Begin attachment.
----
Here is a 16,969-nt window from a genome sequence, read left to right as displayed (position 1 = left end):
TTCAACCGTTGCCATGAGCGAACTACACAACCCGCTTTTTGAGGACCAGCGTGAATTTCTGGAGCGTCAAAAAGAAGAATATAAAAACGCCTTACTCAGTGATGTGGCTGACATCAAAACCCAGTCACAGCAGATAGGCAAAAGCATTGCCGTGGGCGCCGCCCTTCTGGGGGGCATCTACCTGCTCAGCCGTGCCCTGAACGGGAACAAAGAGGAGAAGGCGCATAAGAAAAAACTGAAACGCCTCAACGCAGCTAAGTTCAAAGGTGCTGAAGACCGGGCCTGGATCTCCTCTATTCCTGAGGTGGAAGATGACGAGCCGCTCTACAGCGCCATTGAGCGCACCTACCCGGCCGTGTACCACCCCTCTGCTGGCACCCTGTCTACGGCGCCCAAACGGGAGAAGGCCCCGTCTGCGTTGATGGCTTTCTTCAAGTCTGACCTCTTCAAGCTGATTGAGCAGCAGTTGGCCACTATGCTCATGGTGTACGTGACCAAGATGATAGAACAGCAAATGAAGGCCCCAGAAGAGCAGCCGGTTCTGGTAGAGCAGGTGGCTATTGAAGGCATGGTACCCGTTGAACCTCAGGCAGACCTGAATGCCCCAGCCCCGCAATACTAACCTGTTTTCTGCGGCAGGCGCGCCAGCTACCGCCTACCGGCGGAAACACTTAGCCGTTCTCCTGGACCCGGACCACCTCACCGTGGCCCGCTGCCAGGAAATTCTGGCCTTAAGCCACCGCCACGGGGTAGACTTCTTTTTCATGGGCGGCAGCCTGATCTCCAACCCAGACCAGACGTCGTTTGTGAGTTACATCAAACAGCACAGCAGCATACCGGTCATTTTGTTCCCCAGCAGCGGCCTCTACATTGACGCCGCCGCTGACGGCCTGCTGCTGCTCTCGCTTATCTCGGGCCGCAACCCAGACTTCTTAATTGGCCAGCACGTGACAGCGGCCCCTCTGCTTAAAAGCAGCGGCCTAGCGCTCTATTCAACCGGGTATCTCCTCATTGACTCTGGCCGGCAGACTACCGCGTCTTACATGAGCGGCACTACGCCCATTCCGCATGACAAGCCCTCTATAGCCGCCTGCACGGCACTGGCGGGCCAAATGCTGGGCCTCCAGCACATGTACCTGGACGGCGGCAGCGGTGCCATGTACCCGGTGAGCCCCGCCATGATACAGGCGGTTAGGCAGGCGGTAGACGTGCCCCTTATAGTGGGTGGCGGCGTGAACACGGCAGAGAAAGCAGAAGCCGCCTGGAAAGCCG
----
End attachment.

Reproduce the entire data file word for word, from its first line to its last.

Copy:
Here is a 16,969-nt window from a genome sequence, read left to right as displayed (position 1 = left end):
TTCAACCGTTGCCATGAGCGAACTACACAACCCGCTTTTTGAGGACCAGCGTGAATTTCTGGAGCGTCAAAAAGAAGAATATAAAAACGCCTTACTCAGTGATGTGGCTGACATCAAAACCCAGTCACAGCAGATAGGCAAAAGCATTGCCGTGGGCGCCGCCCTTCTGGGGGGCATCTACCTGCTCAGCCGTGCCCTGAACGGGAACAAAGAGGAGAAGGCGCATAAGAAAAAACTGAAACGCCTCAACGCAGCTAAGTTCAAAGGTGCTGAAGACCGGGCCTGGATCTCCTCTATTCCTGAGGTGGAAGATGACGAGCCGCTCTACAGCGCCATTGAGCGCACCTACCCGGCCGTGTACCACCCCTCTGCTGGCACCCTGTCTACGGCGCCCAAACGGGAGAAGGCCCCGTCTGCGTTGATGGCTTTCTTCAAGTCTGACCTCTTCAAGCTGATTGAGCAGCAGTTGGCCACTATGCTCATGGTGTACGTGACCAAGATGATAGAACAGCAAATGAAGGCCCCAGAAGAGCAGCCGGTTCTGGTAGAGCAGGTGGCTATTGAAGGCATGGTACCCGTTGAACCTCAGGCAGACCTGAATGCCCCAGCCCCGCAATACTAACCTGTTTTCTGCGGCAGGCGCGCCAGCTACCGCCTACCGGCGGAAACACTTAGCCGTTCTCCTGGACCCGGACCACCTCACCGTGGCCCGCTGCCAGGAAATTCTGGCCTTAAGCCACCGCCACGGGGTAGACTTCTTTTTCATGGGCGGCAGCCTGATCTCCAACCCAGACCAGACGTCGTTTGTGAGTTACATCAAACAGCACAGCAGCATACCGGTCATTTTGTTCCCCAGCAGCGGCCTCTACATTGACGCCGCCGCTGACGGCCTGCTGCTGCTCTCGCTTATCTCGGGCCGCAACCCAGACTTCTTAATTGGCCAGCACGTGACAGCGGCCCCTCTGCTTAAAAGCAGCGGCCTAGCGCTCTATTCAACCGGGTATCTCCTCATTGACTCTGGCCGGCAGACTACCGCGTCTTACATGAGCGGCACTACGCCCATTCCGCATGACAAGCCCTCTATAGCCGCCTGCACGGCACTGGCGGGCCAAATGCTGGGCCTCCAGCACATGTACCTGGACGGCGGCAGCGGTGCCATGTACCCGGTGAGCCCCGCCATGATACAGGCGGTTAGGCAGGCGGTAGACGTGCCCCTTATAGTGGGTGGCGGCGTGAACACGGCAGAGAAAGCAGAAGCCGCCTGGAAAGCCG